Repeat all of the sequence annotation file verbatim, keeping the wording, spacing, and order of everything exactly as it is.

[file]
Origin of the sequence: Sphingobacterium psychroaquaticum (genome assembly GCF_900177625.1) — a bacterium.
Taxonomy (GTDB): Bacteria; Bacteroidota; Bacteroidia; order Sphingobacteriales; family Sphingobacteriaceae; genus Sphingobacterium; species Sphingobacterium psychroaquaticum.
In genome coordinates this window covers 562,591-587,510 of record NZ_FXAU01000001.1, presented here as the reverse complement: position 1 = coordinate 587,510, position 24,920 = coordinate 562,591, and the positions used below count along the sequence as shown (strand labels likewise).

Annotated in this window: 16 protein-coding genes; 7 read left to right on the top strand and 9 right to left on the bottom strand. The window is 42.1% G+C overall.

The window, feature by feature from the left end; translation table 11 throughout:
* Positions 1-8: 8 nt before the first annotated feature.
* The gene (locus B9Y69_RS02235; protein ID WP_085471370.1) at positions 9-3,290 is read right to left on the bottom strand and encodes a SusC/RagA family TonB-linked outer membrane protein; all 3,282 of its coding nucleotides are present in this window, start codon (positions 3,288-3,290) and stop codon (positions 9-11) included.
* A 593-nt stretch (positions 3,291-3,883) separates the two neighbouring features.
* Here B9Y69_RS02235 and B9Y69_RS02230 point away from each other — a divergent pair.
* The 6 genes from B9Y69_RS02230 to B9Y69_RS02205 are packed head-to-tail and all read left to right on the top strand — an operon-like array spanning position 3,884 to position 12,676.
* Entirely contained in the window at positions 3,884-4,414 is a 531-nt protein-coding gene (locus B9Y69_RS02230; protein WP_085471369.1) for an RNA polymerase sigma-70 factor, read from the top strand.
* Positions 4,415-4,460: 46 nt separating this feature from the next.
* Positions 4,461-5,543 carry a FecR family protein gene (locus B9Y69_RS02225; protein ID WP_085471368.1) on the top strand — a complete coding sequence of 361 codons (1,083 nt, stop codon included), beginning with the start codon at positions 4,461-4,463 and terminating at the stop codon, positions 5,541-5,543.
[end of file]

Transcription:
Origin of the sequence: Sphingobacterium psychroaquaticum (genome assembly GCF_900177625.1) — a bacterium.
Taxonomy (GTDB): Bacteria; Bacteroidota; Bacteroidia; order Sphingobacteriales; family Sphingobacteriaceae; genus Sphingobacterium; species Sphingobacterium psychroaquaticum.
In genome coordinates this window covers 562,591-587,510 of record NZ_FXAU01000001.1, presented here as the reverse complement: position 1 = coordinate 587,510, position 24,920 = coordinate 562,591, and the positions used below count along the sequence as shown (strand labels likewise).

Annotated in this window: 16 protein-coding genes; 7 read left to right on the top strand and 9 right to left on the bottom strand. The window is 42.1% G+C overall.

The window, feature by feature from the left end; translation table 11 throughout:
* Positions 1-8: 8 nt before the first annotated feature.
* The gene (locus B9Y69_RS02235; protein ID WP_085471370.1) at positions 9-3,290 is read right to left on the bottom strand and encodes a SusC/RagA family TonB-linked outer membrane protein; all 3,282 of its coding nucleotides are present in this window, start codon (positions 3,288-3,290) and stop codon (positions 9-11) included.
* A 593-nt stretch (positions 3,291-3,883) separates the two neighbouring features.
* Here B9Y69_RS02235 and B9Y69_RS02230 point away from each other — a divergent pair.
* The 6 genes from B9Y69_RS02230 to B9Y69_RS02205 are packed head-to-tail and all read left to right on the top strand — an operon-like array spanning position 3,884 to position 12,676.
* Entirely contained in the window at positions 3,884-4,414 is a 531-nt protein-coding gene (locus B9Y69_RS02230; protein WP_085471369.1) for an RNA polymerase sigma-70 factor, read from the top strand.
* Positions 4,415-4,460: 46 nt separating this feature from the next.
* Positions 4,461-5,543 carry a FecR family protein gene (locus B9Y69_RS02225; protein ID WP_085471368.1) on the top strand — a complete coding sequence of 361 codons (1,083 nt, stop codon included), beginning with the start codon at positions 4,461-4,463 and terminating at the stop codon, positions 5,541-5,543.